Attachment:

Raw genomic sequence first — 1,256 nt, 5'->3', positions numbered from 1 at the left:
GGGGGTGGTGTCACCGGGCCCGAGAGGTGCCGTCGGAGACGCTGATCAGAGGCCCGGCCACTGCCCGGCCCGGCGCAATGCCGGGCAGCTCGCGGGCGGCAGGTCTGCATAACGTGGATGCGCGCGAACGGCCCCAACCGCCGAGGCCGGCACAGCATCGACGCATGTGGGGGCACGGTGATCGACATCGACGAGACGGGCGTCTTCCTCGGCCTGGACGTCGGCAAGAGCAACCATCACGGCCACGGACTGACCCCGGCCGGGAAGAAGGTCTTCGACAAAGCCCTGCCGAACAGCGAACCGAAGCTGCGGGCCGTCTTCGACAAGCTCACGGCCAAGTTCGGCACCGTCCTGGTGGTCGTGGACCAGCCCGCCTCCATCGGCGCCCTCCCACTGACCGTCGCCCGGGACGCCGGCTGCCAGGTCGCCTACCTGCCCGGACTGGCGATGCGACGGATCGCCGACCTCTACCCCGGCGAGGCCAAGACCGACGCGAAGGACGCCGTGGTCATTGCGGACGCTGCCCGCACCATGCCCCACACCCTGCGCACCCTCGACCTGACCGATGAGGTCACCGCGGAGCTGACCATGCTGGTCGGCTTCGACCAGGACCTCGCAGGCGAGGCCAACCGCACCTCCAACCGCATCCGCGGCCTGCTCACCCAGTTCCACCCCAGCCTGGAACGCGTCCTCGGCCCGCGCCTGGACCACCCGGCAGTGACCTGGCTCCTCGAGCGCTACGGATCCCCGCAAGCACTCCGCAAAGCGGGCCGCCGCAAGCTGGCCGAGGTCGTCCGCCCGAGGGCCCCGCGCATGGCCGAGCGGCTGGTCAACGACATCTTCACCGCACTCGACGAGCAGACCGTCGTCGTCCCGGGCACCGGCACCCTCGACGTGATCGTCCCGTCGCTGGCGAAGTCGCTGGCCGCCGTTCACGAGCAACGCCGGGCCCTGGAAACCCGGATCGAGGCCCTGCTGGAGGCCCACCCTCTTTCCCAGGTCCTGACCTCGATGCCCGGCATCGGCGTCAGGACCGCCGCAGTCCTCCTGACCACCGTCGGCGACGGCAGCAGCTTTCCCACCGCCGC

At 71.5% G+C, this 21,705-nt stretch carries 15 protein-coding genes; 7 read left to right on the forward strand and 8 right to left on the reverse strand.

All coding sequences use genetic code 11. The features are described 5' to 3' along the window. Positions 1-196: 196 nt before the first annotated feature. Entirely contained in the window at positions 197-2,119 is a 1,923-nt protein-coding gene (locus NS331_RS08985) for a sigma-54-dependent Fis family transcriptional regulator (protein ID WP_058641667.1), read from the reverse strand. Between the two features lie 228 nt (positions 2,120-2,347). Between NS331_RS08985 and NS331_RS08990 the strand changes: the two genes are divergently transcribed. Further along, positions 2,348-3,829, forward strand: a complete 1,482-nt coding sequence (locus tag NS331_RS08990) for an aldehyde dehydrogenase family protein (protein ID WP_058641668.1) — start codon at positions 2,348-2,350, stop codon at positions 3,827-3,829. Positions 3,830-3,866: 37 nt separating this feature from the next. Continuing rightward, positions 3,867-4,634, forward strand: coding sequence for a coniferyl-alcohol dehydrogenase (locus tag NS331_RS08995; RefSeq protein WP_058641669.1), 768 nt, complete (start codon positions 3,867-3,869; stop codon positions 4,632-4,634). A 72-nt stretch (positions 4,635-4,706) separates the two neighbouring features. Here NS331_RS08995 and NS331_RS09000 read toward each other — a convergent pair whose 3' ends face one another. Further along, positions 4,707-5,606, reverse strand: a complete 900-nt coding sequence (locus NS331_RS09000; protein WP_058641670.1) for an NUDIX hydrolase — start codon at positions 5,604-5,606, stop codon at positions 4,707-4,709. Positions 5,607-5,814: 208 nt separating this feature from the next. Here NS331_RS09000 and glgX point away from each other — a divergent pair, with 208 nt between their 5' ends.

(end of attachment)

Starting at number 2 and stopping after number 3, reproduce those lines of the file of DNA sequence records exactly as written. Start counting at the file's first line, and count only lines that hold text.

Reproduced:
GGGGGTGGTGTCACCGGGCCCGAGAGGTGCCGTCGGAGACGCTGATCAGAGGCCCGGCCACTGCCCGGCCCGGCGCAATGCCGGGCAGCTCGCGGGCGGCAGGTCTGCATAACGTGGATGCGCGCGAACGGCCCCAACCGCCGAGGCCGGCACAGCATCGACGCATGTGGGGGCACGGTGATCGACATCGACGAGACGGGCGTCTTCCTCGGCCTGGACGTCGGCAAGAGCAACCATCACGGCCACGGACTGACCCCGGCCGGGAAGAAGGTCTTCGACAAAGCCCTGCCGAACAGCGAACCGAAGCTGCGGGCCGTCTTCGACAAGCTCACGGCCAAGTTCGGCACCGTCCTGGTGGTCGTGGACCAGCCCGCCTCCATCGGCGCCCTCCCACTGACCGTCGCCCGGGACGCCGGCTGCCAGGTCGCCTACCTGCCCGGACTGGCGATGCGACGGATCGCCGACCTCTACCCCGGCGAGGCCAAGACCGACGCGAAGGACGCCGTGGTCATTGCGGACGCTGCCCGCACCATGCCCCACACCCTGCGCACCCTCGACCTGACCGATGAGGTCACCGCGGAGCTGACCATGCTGGTCGGCTTCGACCAGGACCTCGCAGGCGAGGCCAACCGCACCTCCAACCGCATCCGCGGCCTGCTCACCCAGTTCCACCCCAGCCTGGAACGCGTCCTCGGCCCGCGCCTGGACCACCCGGCAGTGACCTGGCTCCTCGAGCGCTACGGATCCCCGCAAGCACTCCGCAAAGCGGGCCGCCGCAAGCTGGCCGAGGTCGTCCGCCCGAGGGCCCCGCGCATGGCCGAGCGGCTGGTCAACGACATCTTCACCGCACTCGACGAGCAGACCGTCGTCGTCCCGGGCACCGGCACCCTCGACGTGATCGTCCCGTCGCTGGCGAAGTCGCTGGCCGCCGTTCACGAGCAACGCCGGGCCCTGGAAACCCGGATCGAGGCCCTGCTGGAGGCCCACCCTCTTTCCCAGGTCCTGACCTCGATGCCCGGCATCGGCGTCAGGACCGCCGCAGTCCTCCTGACCACCGTCGGCGACGGCAGCAGCTTTCCCACCGCCGC

At 71.5% G+C, this 21,705-nt stretch carries 15 protein-coding genes; 7 read left to right on the forward strand and 8 right to left on the reverse strand.